To keep two other lawyers and a dozen staffers employed, the center handles a few private cases, accepts grants from foundations and charities, and stages an annual dinner that has honored human rights activists such as Aristide and actor Edward James Olmos.

Far from the Century City high-rises of the city’s legal elite, Schey works out of a converted A-frame in the Westlake district, eschewing pin stripes in favor of khaki and denim.

It’s clear that activism is part of Schey’s heritage. His parents fled Germany in 1938--his father was Jewish and an anti-Nazi agitator--and moved to South Africa, where Schey was born. By his teens, he was protesting the country’s apartheid policies. When he was 15, the family moved to San Francisco, partly for his own safety.

“They got particularly concerned when my picture appeared in a (newspaper) story about an anti-apartheid demonstration,” he recalls in an interview.

As an undergraduate at UC Berkeley, he was arrested during a Vietnam War protest. And, when he was a part-time youth counselor at a community center in the Hunter’s Point district in San Francisco, he was caught in the middle of a two-day riot.


The violence erupted on Sept. 27, 1966, after a white policeman shot and killed a black teen-ager. Schey, then only 19, rushed to the community center, which the rioters had turned into a virtual headquarters, and tried to restore calm. He was still there the following evening when National Guard troops opened fire on the center.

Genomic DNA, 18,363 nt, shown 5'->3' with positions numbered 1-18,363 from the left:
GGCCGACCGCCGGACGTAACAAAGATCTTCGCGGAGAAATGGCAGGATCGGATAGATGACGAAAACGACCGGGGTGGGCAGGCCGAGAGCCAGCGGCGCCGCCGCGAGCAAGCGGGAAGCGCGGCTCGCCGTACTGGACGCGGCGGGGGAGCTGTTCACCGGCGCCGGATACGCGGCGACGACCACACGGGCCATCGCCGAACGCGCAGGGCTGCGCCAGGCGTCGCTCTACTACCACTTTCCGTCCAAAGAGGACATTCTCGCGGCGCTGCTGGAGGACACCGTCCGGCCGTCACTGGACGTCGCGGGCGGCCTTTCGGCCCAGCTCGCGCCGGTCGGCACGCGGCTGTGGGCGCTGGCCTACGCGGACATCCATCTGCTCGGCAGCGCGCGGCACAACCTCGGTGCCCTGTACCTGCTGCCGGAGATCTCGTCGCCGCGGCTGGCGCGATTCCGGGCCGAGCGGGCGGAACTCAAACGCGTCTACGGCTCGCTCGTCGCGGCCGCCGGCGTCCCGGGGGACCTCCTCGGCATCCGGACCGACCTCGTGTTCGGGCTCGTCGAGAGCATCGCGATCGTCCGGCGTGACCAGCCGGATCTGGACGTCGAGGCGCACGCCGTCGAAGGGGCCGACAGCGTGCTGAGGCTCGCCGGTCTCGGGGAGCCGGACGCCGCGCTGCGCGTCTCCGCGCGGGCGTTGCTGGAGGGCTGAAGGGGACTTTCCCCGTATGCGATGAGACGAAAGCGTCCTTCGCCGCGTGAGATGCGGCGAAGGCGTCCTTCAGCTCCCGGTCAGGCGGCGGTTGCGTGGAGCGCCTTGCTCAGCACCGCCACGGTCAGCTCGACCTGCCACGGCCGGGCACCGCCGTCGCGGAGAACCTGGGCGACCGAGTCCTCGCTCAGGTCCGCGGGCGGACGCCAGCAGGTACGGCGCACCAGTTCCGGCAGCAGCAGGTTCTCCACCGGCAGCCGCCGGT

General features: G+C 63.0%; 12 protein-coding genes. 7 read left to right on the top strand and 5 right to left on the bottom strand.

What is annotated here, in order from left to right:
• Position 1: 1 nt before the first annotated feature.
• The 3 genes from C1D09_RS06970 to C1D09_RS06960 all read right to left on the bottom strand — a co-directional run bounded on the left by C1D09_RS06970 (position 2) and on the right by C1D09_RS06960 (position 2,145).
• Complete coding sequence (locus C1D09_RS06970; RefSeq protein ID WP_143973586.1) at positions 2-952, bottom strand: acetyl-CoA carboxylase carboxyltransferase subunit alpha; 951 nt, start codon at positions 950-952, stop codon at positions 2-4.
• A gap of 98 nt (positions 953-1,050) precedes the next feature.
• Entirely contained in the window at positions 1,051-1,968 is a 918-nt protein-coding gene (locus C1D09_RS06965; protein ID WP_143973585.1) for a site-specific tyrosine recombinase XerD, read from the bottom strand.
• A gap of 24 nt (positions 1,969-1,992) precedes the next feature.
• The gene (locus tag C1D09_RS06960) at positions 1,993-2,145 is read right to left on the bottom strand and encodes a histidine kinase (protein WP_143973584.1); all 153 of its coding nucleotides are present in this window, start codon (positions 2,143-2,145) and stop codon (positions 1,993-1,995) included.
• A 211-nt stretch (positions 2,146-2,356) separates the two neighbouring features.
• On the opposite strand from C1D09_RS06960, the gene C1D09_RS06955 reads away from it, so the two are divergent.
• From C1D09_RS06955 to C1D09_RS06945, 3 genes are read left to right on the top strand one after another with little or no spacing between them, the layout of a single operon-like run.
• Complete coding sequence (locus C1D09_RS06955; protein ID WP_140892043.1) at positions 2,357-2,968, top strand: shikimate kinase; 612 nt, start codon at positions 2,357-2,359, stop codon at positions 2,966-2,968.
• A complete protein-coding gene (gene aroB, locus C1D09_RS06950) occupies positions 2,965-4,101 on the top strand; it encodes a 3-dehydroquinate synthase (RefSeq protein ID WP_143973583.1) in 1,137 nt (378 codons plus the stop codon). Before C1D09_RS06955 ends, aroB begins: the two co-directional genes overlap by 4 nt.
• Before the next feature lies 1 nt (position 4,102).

“That was pretty intense,” Schey says matter-of-factly, recalling that he avoided the flying bullets by diving to the floor of his office.

After some frantic phone calls from the center to the mayor, the Guard withdrew and negotiations began that led to increased employment opportunities for minority youth.

Graduating with a psychology degree, Schey went on to California Western School of Law in San Diego, where, as a student, he handled cases of illegal immigrants at a legal aid clinic.

When Schey started practicing law in 1973, it was, as one long-time associate points out, only natural for him to focus on civil rights cases. “He knew from experience what it was like to live in a polarized society,” says Juan Jose Gutierrez, executive director of One-Stop Immigration, a Los Angeles-based legal aid project.

“I feel moved when I encounter people who are suffering in someway that seems unnecessary, that seems to result only from the actions of some bureaucratic official or agency,” Schey says.


These days he describes himself as “overwhelmed.” In addition to advising people like Aristide on human rights issues and arguing cases across the nation, he is something of a social worker, operating a residential shelter for homeless youths two blocks from his cluttered legal office.

One moment he can be discussing Haiti with a senior State Department official; the next, taking a call from a high school principal reporting a discipline problem with one of the shelter kids. “Very much an average day for me,” he says.